History of Buddhism in Tibet



Before arrival of Buddhism in Tibet: Bön-Po (Schamaism): they recited Mantras which could be used for exorcism, invoking powerful spirits.

33rd King: Srong Tsen Gampo: 609-649 (ruled since 627) (Incarnation of Bodhisattva Avalokiteshvara/Tschenresig: Bodhisattva of Compassion): married with: Brikuti Devi (Trishun) and Weng Cheng (Munshang Kongto);

(Padmasambhava - Guru Rimpoche: who founds the first Buddhist monastery in Tibet, Samye: he keeps the old Bön-Po demons as "dharmapalas" (the old animistic gods became guardians of the Dharma: the old Bön-Po gods were obliged to submit to the Dharma) and Shântarakshita are the pioneers of Tibetan Buddhism). Influential is the great religious debate of Samye: between 792 and 794)(Indian Mahâyâna against Chinese Ch'an (Zeng)) which is won by the Indian Mahâyâna brand of Buddhism except the Dzogchen movement in the 20th century which is based on the Chinese Ch'an-Buddhism and can be rooted back to Bön-Po.

Tri Ralpachan (805-836)

The translation of Buddhist texts into the Tibetan language continues.

821: Pact of Non-Aggression with China: Stele at Jhokang Temple

838: Tri Ralpachan is murdered by Langdarma (elder brother of Ralpachan: he supported the old Tibetan Bön-Po Religion)

842: Pegyi Dorje (Buddhist monk in Hidingi) assassinated Langdarma:

Fall of the Yarlung Dynasty. The Dark Age (838-ca 1000) begins in Tibet.



The Buddhism is revived in the western Tibetan province of Ngari in the upper Sutlej valley (Gugé kingdom) with the twin cities of Thöling and Tsaparang as well as Purang, just south of the sacred Lake Manasarovar).

Once Buddhism was re-installed, the doors were closed to outside influence and the Mahâyâna Buddhism of India was reverently preserved by diligent Tibetan guardians. A distinctive, "bhuddocratic" style of government developed. The teachings were analysed and a complete canon of Tibetan Buddhism created by Butön (14th century): Kangyur (Sûtra: 108 volumes) and the Tengyur (Shastra: commentaries: 225 volumes).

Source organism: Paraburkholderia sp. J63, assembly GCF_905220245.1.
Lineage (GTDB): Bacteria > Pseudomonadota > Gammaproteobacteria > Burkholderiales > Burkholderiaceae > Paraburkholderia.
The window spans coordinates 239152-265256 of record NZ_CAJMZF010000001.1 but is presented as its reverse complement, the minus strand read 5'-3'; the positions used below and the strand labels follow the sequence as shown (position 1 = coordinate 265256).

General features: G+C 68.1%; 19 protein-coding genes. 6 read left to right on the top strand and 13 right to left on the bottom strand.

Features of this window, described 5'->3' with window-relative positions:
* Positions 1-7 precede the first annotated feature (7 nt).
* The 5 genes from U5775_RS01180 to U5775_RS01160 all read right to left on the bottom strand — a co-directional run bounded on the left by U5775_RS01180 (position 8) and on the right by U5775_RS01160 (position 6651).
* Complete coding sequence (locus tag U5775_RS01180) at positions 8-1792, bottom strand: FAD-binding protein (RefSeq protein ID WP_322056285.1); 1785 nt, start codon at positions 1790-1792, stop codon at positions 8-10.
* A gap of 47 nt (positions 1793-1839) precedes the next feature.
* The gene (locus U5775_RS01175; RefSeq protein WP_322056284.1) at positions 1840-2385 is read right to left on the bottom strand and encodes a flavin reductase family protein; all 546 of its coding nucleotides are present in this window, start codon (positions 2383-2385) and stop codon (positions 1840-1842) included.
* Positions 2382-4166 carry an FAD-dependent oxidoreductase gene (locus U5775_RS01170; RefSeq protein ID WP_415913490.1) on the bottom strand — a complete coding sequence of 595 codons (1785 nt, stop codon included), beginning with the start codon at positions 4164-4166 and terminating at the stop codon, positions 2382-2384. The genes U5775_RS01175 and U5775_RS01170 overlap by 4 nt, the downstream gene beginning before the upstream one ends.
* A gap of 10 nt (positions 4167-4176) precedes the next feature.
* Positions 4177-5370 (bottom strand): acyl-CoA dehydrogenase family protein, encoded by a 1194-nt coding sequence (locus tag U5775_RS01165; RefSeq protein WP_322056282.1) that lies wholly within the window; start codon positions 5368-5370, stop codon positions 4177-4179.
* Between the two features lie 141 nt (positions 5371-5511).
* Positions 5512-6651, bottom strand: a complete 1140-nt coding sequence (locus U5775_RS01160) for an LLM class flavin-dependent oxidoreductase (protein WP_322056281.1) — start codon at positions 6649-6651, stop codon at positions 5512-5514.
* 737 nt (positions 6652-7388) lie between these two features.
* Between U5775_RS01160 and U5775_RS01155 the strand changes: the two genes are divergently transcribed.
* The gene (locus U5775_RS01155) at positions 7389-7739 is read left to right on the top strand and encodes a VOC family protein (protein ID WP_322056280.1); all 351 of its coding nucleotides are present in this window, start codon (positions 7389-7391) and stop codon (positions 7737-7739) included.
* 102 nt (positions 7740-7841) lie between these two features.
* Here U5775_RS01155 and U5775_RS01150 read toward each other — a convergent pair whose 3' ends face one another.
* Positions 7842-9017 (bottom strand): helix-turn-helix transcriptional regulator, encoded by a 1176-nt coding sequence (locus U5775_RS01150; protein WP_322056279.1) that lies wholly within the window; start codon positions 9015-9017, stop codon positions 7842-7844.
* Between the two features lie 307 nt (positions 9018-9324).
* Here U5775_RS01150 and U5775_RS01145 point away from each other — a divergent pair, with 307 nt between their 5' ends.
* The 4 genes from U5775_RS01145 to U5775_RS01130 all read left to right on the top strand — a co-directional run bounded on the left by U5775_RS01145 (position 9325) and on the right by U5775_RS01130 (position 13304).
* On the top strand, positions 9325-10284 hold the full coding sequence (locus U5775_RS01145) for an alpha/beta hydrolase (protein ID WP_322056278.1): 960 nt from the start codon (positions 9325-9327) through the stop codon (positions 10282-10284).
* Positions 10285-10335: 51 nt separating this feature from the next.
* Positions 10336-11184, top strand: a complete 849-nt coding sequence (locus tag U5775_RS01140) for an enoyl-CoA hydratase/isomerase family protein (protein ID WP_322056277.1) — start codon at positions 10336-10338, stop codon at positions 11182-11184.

Middle: 11th Century: Alliance: Nobility with religious orders: Nyingma-Pa; Kagyu-Pa; Kadam-Pa and Sakya Pa (dominance with support of Mongols).

Nyingma-Pa (Old Ones) goes back to Padmasambhava. Mindroling is their most important monastery. They have "secret" texts (terma) hidden by Padmasambhava (a person who finds such texts is a tertön). The school is individualistic to anarchistic with married monks (Ngakpas).

The Kagyu-Pa (Transmitted Command) has a number of branches but all go back to the Indian masters: Naropa and Tilopa and ultimately back to Buddha Vajradhâra (Yogas of Naropa: heat yoga (dumo) and the yoga of the bardo). The spiritual founder is Marpa and his disciple Milarepa (1052-1135). Milarepa's most influential disciple is Gampopa (1079-1153) whose disciples found three sub-branches: Karma-Pa (Black Hat Sect)(Tsurphu monastery), Drugpa (Bhutan and Ladakh) and Drigung-Pa.


12th Century: Gengis Khan threatens Tibet: Tibet offers tribute.

1240: Sakya Pandita saves Tibet by converting Godan (grandson of Gengis Khan) to Buddhism: Kublai Khan, another grandson of Gengis Khan grants regency overTibet to Sakya-Pa.

Sakya-Pa falls before Mongolian empire due to inner-Ttibetan differences.

For three centuries different kings and religious orders ruleTibet which is practically independent.


During 14th and 15th century Tsong Kha-pa (Lobsang Drakpa or Jé Rimpoche)(1357-1419), believed to be an incarnation of Bodhisattva Manjushri (wisdom), reformed Tibetan Buddhism by the creation of a new religious order: Gelug-Pa (Yellow Hat Sect). He originates from the Lake Kokonor in north-eastern Tibet. Originally he favours the Kadam-Pa school. He founded the three "Pillars of Buddhism", the three monasteries near Lhasa: Ganden (1409), Drepung (1416) and Sera (1419) (Drasang: monastic universities). Tsong Kha-pa also established the Great Prayer Festival (Mönlam Chemno) after New Year (Lossar). He confirms Atisha's stress upon monastic virtues and the need to establish a firm basis in the Sûtras before graduating to the Tantras. He follows the teachings of the great Indian teachers Nâgârjuna, Asanga and Dignâga.